Marketing has always been a front-facing department, moving at breakneck speed to plan and implement new solutions. IT has traditionally worked behind the scenes, taking a more methodical enterprise approach.
So it’s no wonder that over the years there has been little collaboration between the two groups. But with digital transformation and adoption of so many emerging technologies and tools, it’s time for the two groups to form a tighter union that empowers a new paradigm for co-ownership of objectives, such as customer experience and revenue-generation programs.
But that is often easier said than done. CMOs I have worked with point to a shortage of technically skilled resources, insufficient funding, and a lack of support from IT as key reasons why collaboration falls short. They also say IT struggles to keep pace with marketing’s need to respond to quickly changing consumer behaviors.
CIOs, meanwhile, have lamented that project objectives and goals aren’t clearly established and agreed on by both parties. They point to unrealistic schedules, reactive and poor planning, and shifting requirements that broaden a project’s scope and complexity. Another issue, they say: Marketing has brought in external tools that IT didn’t know about (a.k.a. shadow IT).
While each group is probably spot-on with their reasons for project failure, I also have observed a few other factors at play: lack of effective governance, a dearth of relevant data, and resistance to organizational change.
The Way Forward
So how can we make this relationship work? I believe it starts with CMOs anticipating and initiating new projects as early as possible to allow proper time for planning—understanding, of course, that their needs can change on a dime and that provisions must be built into roadmaps and project timelines. In the process, it’s critical to clearly outline and articulate the business case, as well as desired outcomes.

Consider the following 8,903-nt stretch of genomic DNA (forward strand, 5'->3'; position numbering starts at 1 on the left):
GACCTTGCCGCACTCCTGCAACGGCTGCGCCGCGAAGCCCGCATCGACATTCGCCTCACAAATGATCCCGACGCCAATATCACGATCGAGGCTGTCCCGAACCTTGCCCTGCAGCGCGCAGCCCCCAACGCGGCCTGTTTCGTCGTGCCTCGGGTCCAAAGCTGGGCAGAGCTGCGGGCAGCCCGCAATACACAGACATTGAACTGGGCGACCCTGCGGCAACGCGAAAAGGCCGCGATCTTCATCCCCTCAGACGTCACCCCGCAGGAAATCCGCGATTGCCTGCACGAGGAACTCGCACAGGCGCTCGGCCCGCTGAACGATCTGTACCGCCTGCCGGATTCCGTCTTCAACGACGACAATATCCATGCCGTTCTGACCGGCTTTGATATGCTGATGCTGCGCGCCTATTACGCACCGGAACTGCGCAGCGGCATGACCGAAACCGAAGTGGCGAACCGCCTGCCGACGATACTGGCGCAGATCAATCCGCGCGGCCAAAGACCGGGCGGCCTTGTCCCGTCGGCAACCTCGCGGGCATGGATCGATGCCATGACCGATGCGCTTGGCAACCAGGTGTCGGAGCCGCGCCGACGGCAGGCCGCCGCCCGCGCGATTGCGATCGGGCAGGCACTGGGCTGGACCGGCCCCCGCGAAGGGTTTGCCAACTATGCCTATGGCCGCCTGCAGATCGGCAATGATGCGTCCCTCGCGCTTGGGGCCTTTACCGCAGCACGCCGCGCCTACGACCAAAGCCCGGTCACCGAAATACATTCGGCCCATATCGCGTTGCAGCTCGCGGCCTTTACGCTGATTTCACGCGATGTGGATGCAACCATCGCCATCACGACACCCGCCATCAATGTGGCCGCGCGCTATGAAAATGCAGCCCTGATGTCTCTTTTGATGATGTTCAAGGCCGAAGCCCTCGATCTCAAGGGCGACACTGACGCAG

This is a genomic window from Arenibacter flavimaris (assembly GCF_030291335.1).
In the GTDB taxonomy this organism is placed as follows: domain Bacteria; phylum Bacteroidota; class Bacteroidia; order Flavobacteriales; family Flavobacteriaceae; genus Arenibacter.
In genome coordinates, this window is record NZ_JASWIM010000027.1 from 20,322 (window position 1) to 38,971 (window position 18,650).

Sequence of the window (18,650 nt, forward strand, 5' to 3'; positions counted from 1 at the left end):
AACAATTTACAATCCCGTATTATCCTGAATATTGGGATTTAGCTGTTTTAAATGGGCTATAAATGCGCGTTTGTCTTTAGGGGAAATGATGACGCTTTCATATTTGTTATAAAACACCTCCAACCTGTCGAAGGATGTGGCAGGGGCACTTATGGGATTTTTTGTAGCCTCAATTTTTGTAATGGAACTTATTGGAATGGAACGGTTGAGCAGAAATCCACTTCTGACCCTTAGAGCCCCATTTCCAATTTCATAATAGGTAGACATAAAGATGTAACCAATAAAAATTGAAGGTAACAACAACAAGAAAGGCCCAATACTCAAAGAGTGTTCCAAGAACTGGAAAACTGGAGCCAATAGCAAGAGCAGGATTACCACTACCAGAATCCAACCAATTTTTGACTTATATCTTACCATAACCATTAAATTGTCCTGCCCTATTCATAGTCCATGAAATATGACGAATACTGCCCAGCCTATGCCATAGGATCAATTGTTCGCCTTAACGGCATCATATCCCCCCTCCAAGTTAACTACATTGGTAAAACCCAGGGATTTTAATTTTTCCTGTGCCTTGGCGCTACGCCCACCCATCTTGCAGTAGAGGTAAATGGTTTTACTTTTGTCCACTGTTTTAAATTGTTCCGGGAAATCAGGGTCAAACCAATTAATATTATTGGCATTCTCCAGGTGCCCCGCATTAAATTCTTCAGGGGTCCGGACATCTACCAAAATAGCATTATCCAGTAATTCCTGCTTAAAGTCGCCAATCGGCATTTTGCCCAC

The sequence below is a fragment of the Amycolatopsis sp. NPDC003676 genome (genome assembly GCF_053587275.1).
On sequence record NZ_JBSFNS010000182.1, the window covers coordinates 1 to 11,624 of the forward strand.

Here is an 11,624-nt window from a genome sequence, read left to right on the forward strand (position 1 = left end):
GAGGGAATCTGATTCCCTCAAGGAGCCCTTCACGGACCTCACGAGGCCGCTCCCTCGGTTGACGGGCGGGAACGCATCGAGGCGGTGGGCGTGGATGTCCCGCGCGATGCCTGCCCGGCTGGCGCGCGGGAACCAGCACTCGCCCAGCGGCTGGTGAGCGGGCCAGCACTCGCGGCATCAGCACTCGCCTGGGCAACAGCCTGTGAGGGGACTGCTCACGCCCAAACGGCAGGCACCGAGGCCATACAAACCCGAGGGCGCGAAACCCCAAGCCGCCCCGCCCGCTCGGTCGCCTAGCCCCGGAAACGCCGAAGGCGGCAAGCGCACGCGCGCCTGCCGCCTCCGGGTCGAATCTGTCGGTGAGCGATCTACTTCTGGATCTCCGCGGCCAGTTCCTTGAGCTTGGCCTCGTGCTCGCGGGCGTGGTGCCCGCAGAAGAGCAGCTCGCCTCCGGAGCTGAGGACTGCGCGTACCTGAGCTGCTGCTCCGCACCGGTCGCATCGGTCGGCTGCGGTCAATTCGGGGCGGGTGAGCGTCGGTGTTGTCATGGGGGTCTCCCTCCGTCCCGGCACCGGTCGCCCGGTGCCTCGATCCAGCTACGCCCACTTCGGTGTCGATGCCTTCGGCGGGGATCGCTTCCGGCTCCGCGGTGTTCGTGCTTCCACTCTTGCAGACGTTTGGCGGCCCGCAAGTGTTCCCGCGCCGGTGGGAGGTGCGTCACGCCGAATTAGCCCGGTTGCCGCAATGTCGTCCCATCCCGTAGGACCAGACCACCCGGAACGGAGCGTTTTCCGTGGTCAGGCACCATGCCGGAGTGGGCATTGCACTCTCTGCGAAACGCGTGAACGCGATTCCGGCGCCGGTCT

At the same time, CIOs must factor in the unexpected and be ready to pivot as needed. More than ever, they are being asked to more closely understand lines of business within the enterprise—how they operate, what their challenges are, and how they hope to solve them. The earlier they are incorporated into marketing initiatives, the more they can become true strategic business partners and drivers.
But someone needs to lead the marketing/IT collaboration. Some IT groups are more integrated with marketing than others and can take point on managing the marketing technology function. In other cases, marketing has technical people on their team who can liaise effectively with IT. The point is, someone has to take ownership and have the authority and influence to move marketing technology projects forward.
Wrapped in this leadership is the need to understand what data is, and is not, available to glean important marketing insights. Marketing may think it’s relatively easy to combine data sources, when in reality a complex information infrastructure can make not just integration but data integrity difficult to manage. With that in mind, IT can help gauge data accessibility and find viable options for in-house and external data.
It’s also important to understand that marketers and IT professionals think about and approach projects differently. Marketing thinks in campaigns and outcomes. IT, on the other hand, approaches projects from a process standpoint.
When marketing needs data, IT has to know where it is stored, how privacy is protected, if or how it’s integrated with marketing systems, the integrity of the data, and whether it can be delivered in the right format at the right time. In other words, marketing can design a spectacular building, but IT is the one that needs to make sure it’s structurally sound.
Finally, when it comes to forming a tighter CMO-CIO bond, if opposites in this case don’t exactly attract, they at least don’t have to detract. Both CMOs and CIOs bring skills to the table that, used together, can create a large and positive impact on the goals of their respective business units and the company as a whole.